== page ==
No one gets out of shape overnight. It’s a relatively lengthy process of consistently repeating a combination of behaviors that result in a physical transformation. And the process of getting in shape is the same—repeating the right behaviors over enough time.
Yet, often when we start exercising, we want to see results immediately. And if it doesn’t happen in a week or two, we start to wonder if we should try a different program. On the other hand, it’s just not that interesting to do the exact same workout forever. Repetition makes you a master, but too much repetition fosters boredom. How do we resolve this?
To answer the question, “How often should I change my workout?” we must the answer two other questions:
1. What do you mean by “change?”
2. What are your goals? Do you have general fitness goals—like the majority of the population—or do you have more ambitious athletic or strength-development goals?
What Do You Mean By Change?
In general, everyone should be doing squats. That does not mean everyone should be performing barbell squats. A squat is a foundational human movement, so everyone who seeks optimal functioning must do it. However, there are truly endless variations of squats, so periodically switching to a different variation while keeping the main movement in your program is a way to vary your workouts without completely changing them, as Nick Tumminello, author of Strength Training for Fat Loss, puts it.
Foundational movements should always occupy a spot in your routine, but there is nothing wrong with periodically using a different variation of that move to provide some variety.
What Are Your Goals?
If you are seeking significant strength and muscular development, then you need to stick with it and get after it. It’s that simple. The first few weeks of a challenging strength-training program results in primarily neurological adaptations. You’ll feel stronger and more fluid in the exercises almost from one workout to the next. By the time you “plateau,” you are probably right at the start of your most significant muscular gain. If you abandon the program at this point and change to something new with new movements, you’ll be starting over at the neurological adaptation stage.
With general fitness goals, however, it is less necessary to keep plugging away at the same routine for longer periods of time. There isn’t as much need to keep attacking muscles with the attitude and ferocity of a rabid MMA fighter. Of course you’ll still need to bring some effort to make improvements, but the sense of enjoyment around your workout routine is just as important as the intensity to help you stick with it long-term. I love it when clients tell me they are bored with their routine.
The ONLY way to get bored with a routine is to do it often enough to get bored with it! This can also be a great indication that someone’s physical capabilities have improved. With general fitness goals, typically exercises are of a full-body nature, sometimes using only bodyweight or perhaps the many forms of handheld resistance. With these types of exercises, you are still doing the foundational human movements, but the variety in equipment and in human movement potential means there is plenty of opportunities to make changes at a pace that works to keep it both physically challenging and mentally engaging.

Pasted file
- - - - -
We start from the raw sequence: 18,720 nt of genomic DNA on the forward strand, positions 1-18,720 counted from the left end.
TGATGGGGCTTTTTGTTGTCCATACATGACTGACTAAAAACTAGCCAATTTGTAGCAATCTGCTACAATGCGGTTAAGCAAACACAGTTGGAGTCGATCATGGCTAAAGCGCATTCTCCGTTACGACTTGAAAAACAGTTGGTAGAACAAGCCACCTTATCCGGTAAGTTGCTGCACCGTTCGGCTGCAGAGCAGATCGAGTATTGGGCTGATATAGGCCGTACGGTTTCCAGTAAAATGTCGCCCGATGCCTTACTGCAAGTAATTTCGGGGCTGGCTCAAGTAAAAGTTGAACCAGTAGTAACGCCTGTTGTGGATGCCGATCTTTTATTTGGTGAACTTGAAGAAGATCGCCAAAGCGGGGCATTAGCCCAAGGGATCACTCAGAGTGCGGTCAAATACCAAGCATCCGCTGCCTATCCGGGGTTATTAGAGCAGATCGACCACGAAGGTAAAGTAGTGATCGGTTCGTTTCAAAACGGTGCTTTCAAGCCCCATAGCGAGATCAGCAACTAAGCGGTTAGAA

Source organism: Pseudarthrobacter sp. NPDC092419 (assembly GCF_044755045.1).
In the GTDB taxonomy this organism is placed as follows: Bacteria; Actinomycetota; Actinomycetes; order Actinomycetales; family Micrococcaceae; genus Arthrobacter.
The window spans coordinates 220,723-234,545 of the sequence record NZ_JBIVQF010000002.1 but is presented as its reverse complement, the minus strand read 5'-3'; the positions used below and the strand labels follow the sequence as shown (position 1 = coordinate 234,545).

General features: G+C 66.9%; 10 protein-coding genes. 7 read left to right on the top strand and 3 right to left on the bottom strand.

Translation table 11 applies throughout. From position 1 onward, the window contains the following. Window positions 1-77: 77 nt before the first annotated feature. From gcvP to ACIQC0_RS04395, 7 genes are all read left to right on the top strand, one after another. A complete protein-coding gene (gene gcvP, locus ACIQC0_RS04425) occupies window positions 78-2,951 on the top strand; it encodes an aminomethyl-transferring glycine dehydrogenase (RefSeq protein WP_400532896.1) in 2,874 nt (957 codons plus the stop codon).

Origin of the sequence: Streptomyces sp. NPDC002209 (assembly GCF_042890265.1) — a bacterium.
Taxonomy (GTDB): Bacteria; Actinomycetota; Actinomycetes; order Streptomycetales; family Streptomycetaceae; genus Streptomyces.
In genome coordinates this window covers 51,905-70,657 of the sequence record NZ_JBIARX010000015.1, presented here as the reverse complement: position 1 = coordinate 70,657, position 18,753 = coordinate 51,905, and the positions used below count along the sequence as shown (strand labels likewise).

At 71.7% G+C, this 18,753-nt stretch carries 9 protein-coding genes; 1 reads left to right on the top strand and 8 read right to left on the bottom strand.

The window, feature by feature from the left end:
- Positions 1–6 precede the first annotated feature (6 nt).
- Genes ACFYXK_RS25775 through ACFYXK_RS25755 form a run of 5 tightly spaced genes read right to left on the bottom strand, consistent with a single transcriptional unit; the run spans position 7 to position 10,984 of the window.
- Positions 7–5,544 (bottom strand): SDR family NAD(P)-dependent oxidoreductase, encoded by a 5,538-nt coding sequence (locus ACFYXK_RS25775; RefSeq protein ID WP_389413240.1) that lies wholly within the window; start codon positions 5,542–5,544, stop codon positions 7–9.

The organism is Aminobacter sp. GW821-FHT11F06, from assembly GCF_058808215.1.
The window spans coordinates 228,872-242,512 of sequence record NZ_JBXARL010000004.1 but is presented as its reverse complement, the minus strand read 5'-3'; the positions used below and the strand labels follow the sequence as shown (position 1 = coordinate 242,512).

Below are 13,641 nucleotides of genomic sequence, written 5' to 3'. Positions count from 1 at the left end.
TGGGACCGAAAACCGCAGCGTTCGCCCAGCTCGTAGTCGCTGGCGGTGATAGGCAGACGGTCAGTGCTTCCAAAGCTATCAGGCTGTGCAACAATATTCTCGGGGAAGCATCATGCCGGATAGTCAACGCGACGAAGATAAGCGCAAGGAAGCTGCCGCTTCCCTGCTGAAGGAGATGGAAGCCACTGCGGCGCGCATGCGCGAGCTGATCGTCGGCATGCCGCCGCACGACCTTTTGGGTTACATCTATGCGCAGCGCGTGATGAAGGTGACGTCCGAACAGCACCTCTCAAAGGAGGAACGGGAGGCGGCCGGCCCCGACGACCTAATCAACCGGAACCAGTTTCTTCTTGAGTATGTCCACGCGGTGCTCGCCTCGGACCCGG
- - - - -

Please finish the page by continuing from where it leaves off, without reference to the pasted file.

For some general fitness clients, this means they get a few varied exercises or a few variations on some of the movements they have been doing the longest. The entire program changes far less often—new exercises, sets, reps, rest, etc. Typically, once you’ve found a structure that fits your schedule and chosen workout location, it is easiest to vary a few of the moves at regular intervals.
How often can you tweak a program under these circumstances? It varies widely by individual, but anywhere from four to 12 weeks. If any changes are made at four weeks, these are typically only minor adjustments to make existing movements more beneficial based on the individual. But remember, this frequency applies to those with general fitness goals. Those with more “hardcore” training goals should stick with programs and exercises for longer amounts of time to get the most from them.
One final point: I’ve found great success—and surprised a few clients—by simply changing the order of the same exercises, changing lifting speed, reps, rest or any of the other larger program variables. And it makes an existing routine “feel” new and challenging for most people. It’s changing the program without having to learn anything new.
Once you get an effective program, get into it, do the work and make sure to keep it steadily progressive so as your body adapts as things get a little more challenging. Too many people focus too much on the little details in exercise programs, but when it comes to exercise choice, one simple truth emerges regardless of the goal: If you want change in your body, you need a challenge to your body. And that challenge should come from progressive overload, not from constantly changing exercises.
For more information on how to alter the variables of your clients’ programs, check out this article in the April issue of ACE ProSource.